Cast no doubts on IEBC’s credibility, peace actors to Kenyans

Kobia also said they have identified possible dangers that might be a threat to peace.

In Summary

•Commission’s chairperson Samuel Kobia called on Kenyans to develop trust in the commission as it prepares to conduct elections.

•He said any suspicions against the body's ability to conduct the poll were likely to undermine what Kenyans foresee to be a peaceful process.

NCIC chairman Samuel Kobia
NCIC chairman Samuel Kobia
Image: FILE

The national cohesion and integration commission (NCIC) has come to the defence of the electoral commission asking Kenyans to respect its integrity to ensure a smooth election process.

Commission’s chairperson Samuel Kobia said while there were tests that the commission was grappling with currently, there was a need for the nation to develop trust in it as it prepares to conduct elections.

Responding to the spat between IEBC Chairman Wafula Chebukati and DCI boss George Kinoti over the arrest of two foreigners caught with electoral materials, Kobia called for a cease as it was likely to raise fears about the credibility of the body to conduct the process.

“It should not mean that from now on we should suspect IEBC, if our trust in the body is in doubt, it will definitely undermine what we foresee to be a peaceful process before, during and after August 9,” Kobia.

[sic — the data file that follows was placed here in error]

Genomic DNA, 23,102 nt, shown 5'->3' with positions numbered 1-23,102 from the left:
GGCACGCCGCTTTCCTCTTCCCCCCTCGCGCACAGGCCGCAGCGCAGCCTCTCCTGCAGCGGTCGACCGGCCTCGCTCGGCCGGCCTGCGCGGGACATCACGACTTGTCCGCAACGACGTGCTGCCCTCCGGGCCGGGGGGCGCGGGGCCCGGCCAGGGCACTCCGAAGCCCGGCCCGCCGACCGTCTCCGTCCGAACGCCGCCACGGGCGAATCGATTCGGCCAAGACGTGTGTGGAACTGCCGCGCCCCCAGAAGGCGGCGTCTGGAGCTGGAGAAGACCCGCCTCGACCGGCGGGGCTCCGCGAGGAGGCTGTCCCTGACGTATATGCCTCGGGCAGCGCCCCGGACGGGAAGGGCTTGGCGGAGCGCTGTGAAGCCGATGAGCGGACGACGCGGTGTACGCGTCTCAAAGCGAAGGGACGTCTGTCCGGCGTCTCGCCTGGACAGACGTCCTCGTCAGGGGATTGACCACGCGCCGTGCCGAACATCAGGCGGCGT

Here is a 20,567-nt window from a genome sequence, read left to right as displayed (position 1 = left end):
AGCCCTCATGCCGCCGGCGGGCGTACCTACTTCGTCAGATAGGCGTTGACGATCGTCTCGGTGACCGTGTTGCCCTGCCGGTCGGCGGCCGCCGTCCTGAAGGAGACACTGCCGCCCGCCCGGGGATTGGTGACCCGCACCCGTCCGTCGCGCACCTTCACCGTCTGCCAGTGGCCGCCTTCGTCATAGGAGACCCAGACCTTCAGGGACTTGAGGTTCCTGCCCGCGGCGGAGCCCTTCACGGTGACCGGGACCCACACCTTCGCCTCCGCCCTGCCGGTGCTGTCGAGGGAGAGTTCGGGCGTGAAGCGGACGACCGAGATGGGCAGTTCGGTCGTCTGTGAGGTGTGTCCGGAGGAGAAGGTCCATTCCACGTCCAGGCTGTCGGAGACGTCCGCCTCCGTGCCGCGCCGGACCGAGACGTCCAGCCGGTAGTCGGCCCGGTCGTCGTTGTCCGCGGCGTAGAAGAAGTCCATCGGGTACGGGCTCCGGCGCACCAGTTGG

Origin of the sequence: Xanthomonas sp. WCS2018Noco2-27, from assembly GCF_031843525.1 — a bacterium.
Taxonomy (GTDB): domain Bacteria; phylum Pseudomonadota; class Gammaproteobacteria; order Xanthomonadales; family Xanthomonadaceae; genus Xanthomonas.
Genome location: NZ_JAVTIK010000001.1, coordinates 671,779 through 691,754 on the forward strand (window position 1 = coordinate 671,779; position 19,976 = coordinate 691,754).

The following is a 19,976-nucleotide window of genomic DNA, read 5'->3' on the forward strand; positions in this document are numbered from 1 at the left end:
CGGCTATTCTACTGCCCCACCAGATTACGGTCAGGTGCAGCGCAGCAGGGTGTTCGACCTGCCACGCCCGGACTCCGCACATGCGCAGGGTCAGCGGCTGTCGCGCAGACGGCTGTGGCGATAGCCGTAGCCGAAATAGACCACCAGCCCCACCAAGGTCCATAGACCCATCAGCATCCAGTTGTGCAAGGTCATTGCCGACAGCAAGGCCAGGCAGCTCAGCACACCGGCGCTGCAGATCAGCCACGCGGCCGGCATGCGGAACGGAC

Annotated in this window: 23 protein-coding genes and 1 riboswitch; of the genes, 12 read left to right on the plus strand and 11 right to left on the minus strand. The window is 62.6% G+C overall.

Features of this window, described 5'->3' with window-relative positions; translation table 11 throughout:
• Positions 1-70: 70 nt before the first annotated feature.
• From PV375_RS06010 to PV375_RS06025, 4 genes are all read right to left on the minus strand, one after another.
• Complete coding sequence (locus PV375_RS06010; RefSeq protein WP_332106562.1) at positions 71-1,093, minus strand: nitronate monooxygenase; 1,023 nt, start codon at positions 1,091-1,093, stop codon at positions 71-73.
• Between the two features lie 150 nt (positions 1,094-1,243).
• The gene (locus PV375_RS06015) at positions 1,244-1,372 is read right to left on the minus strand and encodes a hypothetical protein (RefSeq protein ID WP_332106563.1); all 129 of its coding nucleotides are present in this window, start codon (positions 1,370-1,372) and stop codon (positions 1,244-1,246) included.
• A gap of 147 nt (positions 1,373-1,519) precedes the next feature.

At the same time Kobia, in a joint press statement with other peace stakeholders under the Uwiano Platform for Peace stated that they have identified possible dangers that might be a threat to peace ahead of the election.

Among those present is the Supreme Council of Muslims chair Hassan Ole Naado, Registrar of political parties Ann Nderitu, Police spokesman Bruno Shioso and Peace and development advisor Rana Taha among others.

Calling on the social media users to desist from sharing old electoral violence videos, the group said the emergence of such clips portends the risk of reigniting negative emotions hence inciting communities.

“The 2007/8 video clips only serve to open old wounds and spur ethnic animosity and hatred among communities currently coexisting together,” said Hassan.

Clashes between rival political candidates as they traverse the nation in search of votes, political intolerance in areas where there is contestation for votes and increased physical attacks on opponent’s supporters are other dangers they have cited.

Heightened misinformation, disinformation and propaganda on social media targeting political candidates, parties and IEBC is another threat.

In seeking to address these, the stakeholders said through IEBC they have conducted a national elections conference where Kenyans have had a platform to engage on matters of election preparedness.

“We have intensified monitoring of hate speech and ethnic contempt on the social media platforms as well as public forums and conducting intra and inter-community dialogues in areas where there is a potential risk of conflicts,” said Raha as they read the statement in turns.

A national peace and mediation team to consolidate various mediation efforts, they said, has also been launched.

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